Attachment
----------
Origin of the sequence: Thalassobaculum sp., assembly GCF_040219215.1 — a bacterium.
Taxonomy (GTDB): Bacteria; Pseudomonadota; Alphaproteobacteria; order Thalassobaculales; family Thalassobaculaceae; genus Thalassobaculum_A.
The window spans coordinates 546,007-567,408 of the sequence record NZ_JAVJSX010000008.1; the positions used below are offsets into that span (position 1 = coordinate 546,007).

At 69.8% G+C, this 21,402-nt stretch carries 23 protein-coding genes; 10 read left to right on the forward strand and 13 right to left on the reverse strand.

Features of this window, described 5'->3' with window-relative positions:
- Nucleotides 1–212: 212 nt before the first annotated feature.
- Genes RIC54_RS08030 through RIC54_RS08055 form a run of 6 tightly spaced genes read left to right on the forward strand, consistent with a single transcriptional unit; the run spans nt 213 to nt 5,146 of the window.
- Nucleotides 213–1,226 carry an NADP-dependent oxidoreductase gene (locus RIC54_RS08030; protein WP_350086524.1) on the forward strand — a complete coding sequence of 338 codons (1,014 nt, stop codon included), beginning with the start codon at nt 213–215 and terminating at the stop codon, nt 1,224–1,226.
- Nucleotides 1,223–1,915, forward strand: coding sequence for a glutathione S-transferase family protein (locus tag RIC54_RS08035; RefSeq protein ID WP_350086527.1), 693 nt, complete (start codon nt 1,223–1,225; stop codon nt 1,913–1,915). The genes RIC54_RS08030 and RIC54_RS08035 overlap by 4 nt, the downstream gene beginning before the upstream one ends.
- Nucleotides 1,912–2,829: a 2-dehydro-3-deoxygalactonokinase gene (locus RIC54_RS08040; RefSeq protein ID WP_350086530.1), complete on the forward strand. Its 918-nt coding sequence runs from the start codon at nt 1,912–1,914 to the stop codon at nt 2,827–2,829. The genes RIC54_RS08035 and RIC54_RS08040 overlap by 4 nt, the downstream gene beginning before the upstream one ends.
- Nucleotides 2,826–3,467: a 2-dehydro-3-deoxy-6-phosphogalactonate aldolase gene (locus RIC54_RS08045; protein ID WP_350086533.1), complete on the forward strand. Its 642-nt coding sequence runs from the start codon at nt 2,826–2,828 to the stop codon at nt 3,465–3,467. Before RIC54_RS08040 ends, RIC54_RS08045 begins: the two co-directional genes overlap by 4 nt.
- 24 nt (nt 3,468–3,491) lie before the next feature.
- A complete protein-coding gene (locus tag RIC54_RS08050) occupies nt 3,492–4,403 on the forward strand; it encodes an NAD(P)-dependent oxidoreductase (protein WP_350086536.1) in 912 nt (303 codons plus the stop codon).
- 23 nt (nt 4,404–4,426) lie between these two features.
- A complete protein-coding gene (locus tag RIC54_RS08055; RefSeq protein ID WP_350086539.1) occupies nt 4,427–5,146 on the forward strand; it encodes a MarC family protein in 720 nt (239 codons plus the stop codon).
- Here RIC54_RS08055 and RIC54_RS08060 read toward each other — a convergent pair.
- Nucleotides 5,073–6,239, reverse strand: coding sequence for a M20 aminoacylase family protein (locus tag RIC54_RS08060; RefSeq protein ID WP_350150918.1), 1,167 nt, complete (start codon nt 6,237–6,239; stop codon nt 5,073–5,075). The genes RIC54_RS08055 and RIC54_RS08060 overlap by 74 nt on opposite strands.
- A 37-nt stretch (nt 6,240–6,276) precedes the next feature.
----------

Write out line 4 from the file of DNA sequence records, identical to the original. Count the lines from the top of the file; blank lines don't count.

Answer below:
At 69.8% G+C, this 21,402-nt stretch carries 23 protein-coding genes; 10 read left to right on the forward strand and 13 right to left on the reverse strand.